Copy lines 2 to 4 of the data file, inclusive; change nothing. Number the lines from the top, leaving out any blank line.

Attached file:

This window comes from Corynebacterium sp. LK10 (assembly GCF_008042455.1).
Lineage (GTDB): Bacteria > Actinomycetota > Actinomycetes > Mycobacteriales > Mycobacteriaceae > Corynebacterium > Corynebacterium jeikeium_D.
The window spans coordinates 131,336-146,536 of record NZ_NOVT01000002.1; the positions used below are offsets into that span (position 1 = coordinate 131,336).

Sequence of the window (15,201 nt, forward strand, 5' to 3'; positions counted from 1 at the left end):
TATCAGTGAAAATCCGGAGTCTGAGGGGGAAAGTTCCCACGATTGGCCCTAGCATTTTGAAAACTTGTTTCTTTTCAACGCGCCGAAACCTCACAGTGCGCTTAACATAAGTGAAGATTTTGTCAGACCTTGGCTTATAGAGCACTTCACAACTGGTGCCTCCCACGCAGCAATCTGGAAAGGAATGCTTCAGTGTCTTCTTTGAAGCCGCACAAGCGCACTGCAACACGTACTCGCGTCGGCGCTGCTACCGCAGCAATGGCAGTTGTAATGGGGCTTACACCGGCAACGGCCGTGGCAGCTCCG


Lineage (GTDB): Bacteria > Actinomycetota > Actinomycetes > Mycobacteriales > Mycobacteriaceae > Corynebacterium > Corynebacterium jeikeium_D.
The window spans coordinates 131,336-146,536 of record NZ_NOVT01000002.1; the positions used below are offsets into that span (position 1 = coordinate 131,336).

Sequence of the window (15,201 nt, forward strand, 5' to 3'; positions counted from 1 at the left end):